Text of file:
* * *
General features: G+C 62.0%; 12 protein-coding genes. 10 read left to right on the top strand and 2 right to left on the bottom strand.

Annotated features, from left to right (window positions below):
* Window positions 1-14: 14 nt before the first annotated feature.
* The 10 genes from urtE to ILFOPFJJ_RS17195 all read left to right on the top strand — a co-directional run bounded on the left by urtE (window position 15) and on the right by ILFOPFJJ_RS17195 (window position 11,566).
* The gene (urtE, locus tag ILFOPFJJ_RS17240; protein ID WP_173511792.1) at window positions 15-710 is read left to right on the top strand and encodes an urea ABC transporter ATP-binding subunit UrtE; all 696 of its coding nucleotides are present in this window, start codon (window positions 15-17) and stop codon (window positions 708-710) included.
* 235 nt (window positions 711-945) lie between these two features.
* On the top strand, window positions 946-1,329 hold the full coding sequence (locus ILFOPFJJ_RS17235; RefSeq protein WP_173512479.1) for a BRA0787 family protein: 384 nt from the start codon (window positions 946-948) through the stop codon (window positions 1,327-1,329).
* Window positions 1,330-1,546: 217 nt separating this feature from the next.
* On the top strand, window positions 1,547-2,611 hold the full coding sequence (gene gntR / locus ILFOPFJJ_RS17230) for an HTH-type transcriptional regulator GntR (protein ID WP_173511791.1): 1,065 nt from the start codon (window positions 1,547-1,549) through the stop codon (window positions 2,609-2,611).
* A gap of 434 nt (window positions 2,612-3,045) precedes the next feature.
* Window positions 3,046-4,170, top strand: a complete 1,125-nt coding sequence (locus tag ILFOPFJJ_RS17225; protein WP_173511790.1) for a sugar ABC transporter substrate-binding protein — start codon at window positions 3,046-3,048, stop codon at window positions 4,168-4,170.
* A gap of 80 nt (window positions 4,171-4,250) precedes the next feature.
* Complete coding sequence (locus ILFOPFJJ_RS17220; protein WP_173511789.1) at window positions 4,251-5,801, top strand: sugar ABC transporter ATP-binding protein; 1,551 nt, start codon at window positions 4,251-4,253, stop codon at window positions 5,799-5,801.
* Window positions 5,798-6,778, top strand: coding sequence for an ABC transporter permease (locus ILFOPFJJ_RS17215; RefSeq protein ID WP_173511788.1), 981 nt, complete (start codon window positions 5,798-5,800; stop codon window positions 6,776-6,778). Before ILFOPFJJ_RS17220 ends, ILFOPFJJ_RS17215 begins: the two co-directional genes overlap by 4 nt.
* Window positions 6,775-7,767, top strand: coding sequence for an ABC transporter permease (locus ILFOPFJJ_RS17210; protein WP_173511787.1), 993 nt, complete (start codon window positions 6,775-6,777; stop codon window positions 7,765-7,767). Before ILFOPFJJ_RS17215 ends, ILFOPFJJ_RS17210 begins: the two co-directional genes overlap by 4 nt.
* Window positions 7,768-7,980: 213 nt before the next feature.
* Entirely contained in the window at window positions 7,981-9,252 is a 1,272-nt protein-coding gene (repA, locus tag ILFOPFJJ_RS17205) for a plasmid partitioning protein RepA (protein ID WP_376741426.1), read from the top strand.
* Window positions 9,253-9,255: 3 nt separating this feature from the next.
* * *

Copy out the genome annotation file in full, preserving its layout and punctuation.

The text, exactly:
General features: G+C 62.0%; 12 protein-coding genes. 10 read left to right on the top strand and 2 right to left on the bottom strand.

Annotated features, from left to right (window positions below):
* Window positions 1-14: 14 nt before the first annotated feature.
* The 10 genes from urtE to ILFOPFJJ_RS17195 all read left to right on the top strand — a co-directional run bounded on the left by urtE (window position 15) and on the right by ILFOPFJJ_RS17195 (window position 11,566).
* The gene (urtE, locus tag ILFOPFJJ_RS17240; protein ID WP_173511792.1) at window positions 15-710 is read left to right on the top strand and encodes an urea ABC transporter ATP-binding subunit UrtE; all 696 of its coding nucleotides are present in this window, start codon (window positions 15-17) and stop codon (window positions 708-710) included.
* 235 nt (window positions 711-945) lie between these two features.
* On the top strand, window positions 946-1,329 hold the full coding sequence (locus ILFOPFJJ_RS17235; RefSeq protein WP_173512479.1) for a BRA0787 family protein: 384 nt from the start codon (window positions 946-948) through the stop codon (window positions 1,327-1,329).
* Window positions 1,330-1,546: 217 nt separating this feature from the next.
* On the top strand, window positions 1,547-2,611 hold the full coding sequence (gene gntR / locus ILFOPFJJ_RS17230) for an HTH-type transcriptional regulator GntR (protein ID WP_173511791.1): 1,065 nt from the start codon (window positions 1,547-1,549) through the stop codon (window positions 2,609-2,611).
* A gap of 434 nt (window positions 2,612-3,045) precedes the next feature.
* Window positions 3,046-4,170, top strand: a complete 1,125-nt coding sequence (locus tag ILFOPFJJ_RS17225; protein WP_173511790.1) for a sugar ABC transporter substrate-binding protein — start codon at window positions 3,046-3,048, stop codon at window positions 4,168-4,170.
* A gap of 80 nt (window positions 4,171-4,250) precedes the next feature.
* Complete coding sequence (locus ILFOPFJJ_RS17220; protein WP_173511789.1) at window positions 4,251-5,801, top strand: sugar ABC transporter ATP-binding protein; 1,551 nt, start codon at window positions 4,251-4,253, stop codon at window positions 5,799-5,801.
* Window positions 5,798-6,778, top strand: coding sequence for an ABC transporter permease (locus ILFOPFJJ_RS17215; RefSeq protein ID WP_173511788.1), 981 nt, complete (start codon window positions 5,798-5,800; stop codon window positions 6,776-6,778). Before ILFOPFJJ_RS17220 ends, ILFOPFJJ_RS17215 begins: the two co-directional genes overlap by 4 nt.
* Window positions 6,775-7,767, top strand: coding sequence for an ABC transporter permease (locus ILFOPFJJ_RS17210; protein WP_173511787.1), 993 nt, complete (start codon window positions 6,775-6,777; stop codon window positions 7,765-7,767). Before ILFOPFJJ_RS17215 ends, ILFOPFJJ_RS17210 begins: the two co-directional genes overlap by 4 nt.
* Window positions 7,768-7,980: 213 nt before the next feature.
* Entirely contained in the window at window positions 7,981-9,252 is a 1,272-nt protein-coding gene (repA, locus tag ILFOPFJJ_RS17205) for a plasmid partitioning protein RepA (protein ID WP_376741426.1), read from the top strand.
* Window positions 9,253-9,255: 3 nt separating this feature from the next.